I don't care one whit whether they grow up to be mechanical engineers or very capable auto mechanics or creative gardeners.  I want them to be happy in their chosen field just like I am in mine (I never wanted to be anything more than I wanted to be a mom and am grateful for the chance I have to explore and grow in this venue).

I want them to see and question and grow and those are things it is difficult to glean from a classroom.

So, the point.

Early on, I came to the decision that for me and my family, I was going to pay less attention to the big, flashy honors of any one particular institute of learning and would instead take on the less glittery task of making sure my children knew how to think and research and explore so they could learn anything no matter the situation they were in.

I know my view is not the only one, or the most popular one, when it come to choosing a school.  I believe every family has to come to their own theme when it comes to education and if your family has chosen to pursue a different avenue (a charter school or a private school or has moved to get into a particular public school or if you choose to home school) good for you!  To me, there really isn't a wrong answer


by choosing a particularly amazing school you then feel free to ignore the importance of being deeply involved in your children's education.  This is not something you can put off onto someone else.

Kids may have incredible teachers (and every school has some incredible teachers), but let's be honest -- no matter how great that teacher is, no matter how much they adore their students and desire to engage and excite their pupils, they are still doing a job when they show up at school each day (this said by the wife of an amazingly dedicated teacher, mind you).  They are still relieved to go home at the end of the day.  They are still happy to take a break from work for the weekend.  They may be exceptional at their job, but they are not you (please, don't misunderstand, teachers are very important, they do help shape our children, but they aren't our children's parents and we can't expect them to be).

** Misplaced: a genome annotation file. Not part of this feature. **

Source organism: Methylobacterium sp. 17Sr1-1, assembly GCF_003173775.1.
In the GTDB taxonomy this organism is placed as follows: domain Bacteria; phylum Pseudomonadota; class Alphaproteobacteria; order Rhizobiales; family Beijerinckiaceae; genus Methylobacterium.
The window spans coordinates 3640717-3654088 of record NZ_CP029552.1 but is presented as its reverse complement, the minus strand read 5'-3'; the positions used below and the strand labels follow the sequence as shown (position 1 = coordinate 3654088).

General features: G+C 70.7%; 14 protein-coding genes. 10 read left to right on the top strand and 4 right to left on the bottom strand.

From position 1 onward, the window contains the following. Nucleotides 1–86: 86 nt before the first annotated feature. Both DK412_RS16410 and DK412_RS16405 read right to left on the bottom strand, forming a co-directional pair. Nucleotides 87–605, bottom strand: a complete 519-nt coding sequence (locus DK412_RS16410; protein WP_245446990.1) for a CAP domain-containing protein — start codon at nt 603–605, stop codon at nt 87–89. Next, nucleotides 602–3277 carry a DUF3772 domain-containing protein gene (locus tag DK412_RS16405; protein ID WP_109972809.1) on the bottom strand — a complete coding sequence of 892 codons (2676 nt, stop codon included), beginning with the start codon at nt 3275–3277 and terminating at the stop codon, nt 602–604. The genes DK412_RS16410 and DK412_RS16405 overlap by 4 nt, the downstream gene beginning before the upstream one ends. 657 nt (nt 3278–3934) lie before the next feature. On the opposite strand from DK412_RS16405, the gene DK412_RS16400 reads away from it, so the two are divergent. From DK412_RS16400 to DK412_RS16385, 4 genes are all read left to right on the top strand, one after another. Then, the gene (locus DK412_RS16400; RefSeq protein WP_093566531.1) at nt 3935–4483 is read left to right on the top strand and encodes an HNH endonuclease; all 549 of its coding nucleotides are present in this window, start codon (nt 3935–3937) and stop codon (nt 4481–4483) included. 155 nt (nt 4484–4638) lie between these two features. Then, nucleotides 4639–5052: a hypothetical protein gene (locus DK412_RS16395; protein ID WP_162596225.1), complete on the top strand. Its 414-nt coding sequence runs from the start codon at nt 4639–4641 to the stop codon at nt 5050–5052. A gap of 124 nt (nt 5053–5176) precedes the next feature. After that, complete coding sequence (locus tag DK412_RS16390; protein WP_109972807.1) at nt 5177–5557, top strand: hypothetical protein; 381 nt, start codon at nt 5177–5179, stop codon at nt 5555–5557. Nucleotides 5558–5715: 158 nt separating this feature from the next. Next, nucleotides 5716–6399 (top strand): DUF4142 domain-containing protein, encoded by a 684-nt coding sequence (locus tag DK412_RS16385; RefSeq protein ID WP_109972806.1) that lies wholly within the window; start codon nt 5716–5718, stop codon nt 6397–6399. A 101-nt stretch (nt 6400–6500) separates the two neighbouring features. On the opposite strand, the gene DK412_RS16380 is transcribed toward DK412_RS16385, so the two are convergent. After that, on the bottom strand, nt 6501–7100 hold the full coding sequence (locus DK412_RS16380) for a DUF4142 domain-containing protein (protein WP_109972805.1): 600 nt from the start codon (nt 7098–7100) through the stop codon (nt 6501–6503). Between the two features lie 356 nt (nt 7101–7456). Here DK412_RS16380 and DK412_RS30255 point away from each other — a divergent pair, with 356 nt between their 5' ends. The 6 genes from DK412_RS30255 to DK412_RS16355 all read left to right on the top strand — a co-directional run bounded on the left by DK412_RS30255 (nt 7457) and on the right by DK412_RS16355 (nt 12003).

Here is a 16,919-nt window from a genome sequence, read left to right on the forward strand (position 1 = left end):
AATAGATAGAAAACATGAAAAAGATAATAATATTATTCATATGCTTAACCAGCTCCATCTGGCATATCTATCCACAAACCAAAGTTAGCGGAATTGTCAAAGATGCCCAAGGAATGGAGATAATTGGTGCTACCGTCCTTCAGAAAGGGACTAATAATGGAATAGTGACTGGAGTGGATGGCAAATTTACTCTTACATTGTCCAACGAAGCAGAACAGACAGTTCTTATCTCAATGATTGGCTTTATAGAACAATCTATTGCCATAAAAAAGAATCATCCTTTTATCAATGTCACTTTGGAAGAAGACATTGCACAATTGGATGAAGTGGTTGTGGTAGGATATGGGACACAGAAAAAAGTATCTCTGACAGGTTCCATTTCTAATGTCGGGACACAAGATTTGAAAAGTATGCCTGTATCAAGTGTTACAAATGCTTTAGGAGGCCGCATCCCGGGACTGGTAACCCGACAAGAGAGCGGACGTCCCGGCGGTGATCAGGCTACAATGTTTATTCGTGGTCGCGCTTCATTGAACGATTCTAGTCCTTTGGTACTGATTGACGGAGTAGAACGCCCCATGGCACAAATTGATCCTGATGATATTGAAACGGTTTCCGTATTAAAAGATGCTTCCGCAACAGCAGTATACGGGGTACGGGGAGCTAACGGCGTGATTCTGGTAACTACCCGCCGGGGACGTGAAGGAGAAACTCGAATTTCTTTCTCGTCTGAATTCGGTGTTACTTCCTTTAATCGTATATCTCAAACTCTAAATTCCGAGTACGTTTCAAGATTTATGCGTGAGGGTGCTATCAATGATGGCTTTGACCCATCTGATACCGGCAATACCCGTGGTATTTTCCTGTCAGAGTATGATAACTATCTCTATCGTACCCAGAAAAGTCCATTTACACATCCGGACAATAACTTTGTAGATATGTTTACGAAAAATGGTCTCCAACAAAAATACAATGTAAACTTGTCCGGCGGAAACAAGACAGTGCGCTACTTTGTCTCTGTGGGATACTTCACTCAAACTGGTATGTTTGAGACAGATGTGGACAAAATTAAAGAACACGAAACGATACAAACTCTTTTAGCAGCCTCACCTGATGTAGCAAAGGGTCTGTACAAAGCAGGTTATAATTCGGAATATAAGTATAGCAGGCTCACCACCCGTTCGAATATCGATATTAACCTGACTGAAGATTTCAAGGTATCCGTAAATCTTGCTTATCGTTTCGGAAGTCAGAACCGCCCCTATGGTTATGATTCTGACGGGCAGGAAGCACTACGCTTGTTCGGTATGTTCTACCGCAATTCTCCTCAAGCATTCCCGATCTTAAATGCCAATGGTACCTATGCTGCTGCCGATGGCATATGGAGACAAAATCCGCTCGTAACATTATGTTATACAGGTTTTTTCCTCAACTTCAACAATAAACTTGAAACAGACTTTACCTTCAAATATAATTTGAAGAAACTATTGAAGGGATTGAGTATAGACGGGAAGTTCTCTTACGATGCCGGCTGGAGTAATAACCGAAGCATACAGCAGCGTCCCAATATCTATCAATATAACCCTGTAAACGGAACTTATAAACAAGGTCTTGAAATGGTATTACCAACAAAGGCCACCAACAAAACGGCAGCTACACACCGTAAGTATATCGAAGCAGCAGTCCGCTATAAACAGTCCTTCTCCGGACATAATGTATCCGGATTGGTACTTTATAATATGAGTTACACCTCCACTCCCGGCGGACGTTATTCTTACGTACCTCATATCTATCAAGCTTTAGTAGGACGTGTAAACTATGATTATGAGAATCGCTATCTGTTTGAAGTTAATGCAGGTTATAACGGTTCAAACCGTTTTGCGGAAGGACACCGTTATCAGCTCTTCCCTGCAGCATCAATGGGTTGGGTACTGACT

There is NO ONE who can replace YOU as the supreme educator of YOUR child.

Don't be blinded by the flashy muscles of a hefty, Goliath-like institute of learning so much that you ignore or fail to see the importance of your own David-like role.  When people talk about education it may be the facade of a school and not your face that comes to mind, but that doesn't make you any less powerful.

It is socially acceptable to pluck out the latest, greatest, most incredible educational starlet and plant your child into the middle of it -- and I am not saying that is the wrong thing to do. That is for you to decide. What I am saying is that if your perspective for educational excellence in your youngsters focuses entirely on a school -- if you are sitting back blithely expecting someone else to educate your little ones -- then you are missing a much more commanding piece of the view.